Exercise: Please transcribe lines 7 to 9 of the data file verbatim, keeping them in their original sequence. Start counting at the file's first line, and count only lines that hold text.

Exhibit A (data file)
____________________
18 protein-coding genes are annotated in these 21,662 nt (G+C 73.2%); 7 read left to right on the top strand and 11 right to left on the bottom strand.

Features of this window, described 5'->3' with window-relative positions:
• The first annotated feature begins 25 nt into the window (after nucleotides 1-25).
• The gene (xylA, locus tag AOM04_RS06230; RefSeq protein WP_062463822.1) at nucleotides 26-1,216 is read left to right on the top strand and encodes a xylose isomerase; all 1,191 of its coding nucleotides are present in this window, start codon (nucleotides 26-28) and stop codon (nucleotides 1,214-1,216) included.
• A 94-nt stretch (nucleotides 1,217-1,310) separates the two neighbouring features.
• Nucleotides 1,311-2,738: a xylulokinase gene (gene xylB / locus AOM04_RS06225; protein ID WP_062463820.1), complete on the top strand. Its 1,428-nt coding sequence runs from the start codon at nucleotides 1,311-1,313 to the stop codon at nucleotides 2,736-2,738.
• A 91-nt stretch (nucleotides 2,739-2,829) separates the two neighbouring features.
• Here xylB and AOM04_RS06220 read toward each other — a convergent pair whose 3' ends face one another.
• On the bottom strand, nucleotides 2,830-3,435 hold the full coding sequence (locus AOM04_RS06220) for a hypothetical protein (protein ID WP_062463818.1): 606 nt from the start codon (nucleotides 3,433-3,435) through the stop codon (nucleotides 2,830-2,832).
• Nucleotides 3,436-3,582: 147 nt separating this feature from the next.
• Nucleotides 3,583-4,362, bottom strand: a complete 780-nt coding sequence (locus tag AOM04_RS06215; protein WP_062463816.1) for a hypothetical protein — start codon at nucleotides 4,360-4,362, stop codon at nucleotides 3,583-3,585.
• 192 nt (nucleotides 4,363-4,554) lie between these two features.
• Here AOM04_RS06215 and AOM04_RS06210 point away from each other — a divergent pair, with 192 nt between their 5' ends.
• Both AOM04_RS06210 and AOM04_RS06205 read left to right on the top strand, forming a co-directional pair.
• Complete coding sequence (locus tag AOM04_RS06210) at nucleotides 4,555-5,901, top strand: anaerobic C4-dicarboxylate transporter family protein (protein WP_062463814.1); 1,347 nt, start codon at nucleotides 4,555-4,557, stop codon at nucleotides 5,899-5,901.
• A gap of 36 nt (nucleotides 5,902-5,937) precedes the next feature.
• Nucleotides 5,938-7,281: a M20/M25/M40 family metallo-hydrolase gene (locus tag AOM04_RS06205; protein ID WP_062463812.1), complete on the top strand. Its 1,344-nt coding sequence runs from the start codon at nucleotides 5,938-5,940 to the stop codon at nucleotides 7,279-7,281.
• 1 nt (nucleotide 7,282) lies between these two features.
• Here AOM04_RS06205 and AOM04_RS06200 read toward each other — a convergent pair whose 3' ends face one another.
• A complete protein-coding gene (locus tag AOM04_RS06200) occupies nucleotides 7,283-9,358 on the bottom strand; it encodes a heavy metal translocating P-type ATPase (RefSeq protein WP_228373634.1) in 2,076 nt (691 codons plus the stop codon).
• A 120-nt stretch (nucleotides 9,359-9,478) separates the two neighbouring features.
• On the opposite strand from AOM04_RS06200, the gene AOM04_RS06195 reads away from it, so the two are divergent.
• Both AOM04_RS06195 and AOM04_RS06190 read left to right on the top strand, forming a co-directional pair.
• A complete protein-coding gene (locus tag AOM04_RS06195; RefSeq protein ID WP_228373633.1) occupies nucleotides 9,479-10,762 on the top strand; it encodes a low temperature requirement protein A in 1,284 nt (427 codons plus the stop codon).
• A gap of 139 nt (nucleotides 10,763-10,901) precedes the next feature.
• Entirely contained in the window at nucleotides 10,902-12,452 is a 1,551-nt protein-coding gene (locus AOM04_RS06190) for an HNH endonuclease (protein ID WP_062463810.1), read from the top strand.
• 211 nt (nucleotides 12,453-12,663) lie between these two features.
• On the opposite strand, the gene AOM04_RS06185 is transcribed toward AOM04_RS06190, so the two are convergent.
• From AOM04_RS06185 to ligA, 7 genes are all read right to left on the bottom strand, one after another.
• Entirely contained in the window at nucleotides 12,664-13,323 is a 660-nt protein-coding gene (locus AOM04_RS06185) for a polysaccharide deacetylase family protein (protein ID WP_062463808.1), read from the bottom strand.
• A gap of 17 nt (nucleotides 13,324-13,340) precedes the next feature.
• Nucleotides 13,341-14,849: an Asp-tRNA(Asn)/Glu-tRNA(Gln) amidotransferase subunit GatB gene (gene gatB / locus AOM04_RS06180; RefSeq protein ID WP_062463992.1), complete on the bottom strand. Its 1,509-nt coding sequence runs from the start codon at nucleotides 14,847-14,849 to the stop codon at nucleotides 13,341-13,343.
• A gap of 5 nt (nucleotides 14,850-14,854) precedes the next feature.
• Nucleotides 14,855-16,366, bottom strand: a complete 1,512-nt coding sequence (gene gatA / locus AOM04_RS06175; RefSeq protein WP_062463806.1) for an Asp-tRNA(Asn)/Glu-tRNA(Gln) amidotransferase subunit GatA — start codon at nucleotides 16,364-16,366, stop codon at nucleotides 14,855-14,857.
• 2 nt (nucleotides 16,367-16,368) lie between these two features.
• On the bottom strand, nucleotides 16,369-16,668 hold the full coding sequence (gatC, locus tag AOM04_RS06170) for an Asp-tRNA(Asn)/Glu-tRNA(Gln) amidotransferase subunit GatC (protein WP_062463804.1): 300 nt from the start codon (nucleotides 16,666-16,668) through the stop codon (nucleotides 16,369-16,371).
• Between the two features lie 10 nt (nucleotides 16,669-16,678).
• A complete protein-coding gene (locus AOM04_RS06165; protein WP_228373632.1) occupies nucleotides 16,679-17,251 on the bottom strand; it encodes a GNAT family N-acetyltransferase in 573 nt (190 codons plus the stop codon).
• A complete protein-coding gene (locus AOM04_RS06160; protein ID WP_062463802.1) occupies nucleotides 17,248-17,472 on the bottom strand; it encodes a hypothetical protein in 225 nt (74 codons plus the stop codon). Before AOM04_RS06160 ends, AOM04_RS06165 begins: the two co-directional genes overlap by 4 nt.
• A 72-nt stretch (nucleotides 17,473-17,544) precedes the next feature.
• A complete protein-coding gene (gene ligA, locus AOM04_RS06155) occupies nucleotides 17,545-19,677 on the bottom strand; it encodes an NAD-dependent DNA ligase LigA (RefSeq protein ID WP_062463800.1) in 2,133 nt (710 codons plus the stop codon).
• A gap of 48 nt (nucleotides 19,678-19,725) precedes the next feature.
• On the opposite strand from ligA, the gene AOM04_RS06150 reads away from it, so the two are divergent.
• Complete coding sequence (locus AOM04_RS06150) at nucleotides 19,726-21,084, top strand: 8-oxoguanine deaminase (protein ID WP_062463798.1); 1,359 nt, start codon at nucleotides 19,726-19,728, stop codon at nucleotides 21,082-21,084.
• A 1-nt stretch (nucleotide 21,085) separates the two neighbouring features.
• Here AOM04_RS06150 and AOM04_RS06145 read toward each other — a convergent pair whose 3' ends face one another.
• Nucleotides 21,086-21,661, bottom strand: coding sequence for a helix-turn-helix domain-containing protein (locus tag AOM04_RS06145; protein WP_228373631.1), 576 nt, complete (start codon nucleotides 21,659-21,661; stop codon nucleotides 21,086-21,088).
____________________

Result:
• A 91-nt stretch (nucleotides 2,739-2,829) separates the two neighbouring features.
• Here xylB and AOM04_RS06220 read toward each other — a convergent pair whose 3' ends face one another.
• On the bottom strand, nucleotides 2,830-3,435 hold the full coding sequence (locus AOM04_RS06220) for a hypothetical protein (protein ID WP_062463818.1): 606 nt from the start codon (nucleotides 3,433-3,435) through the stop codon (nucleotides 2,830-2,832).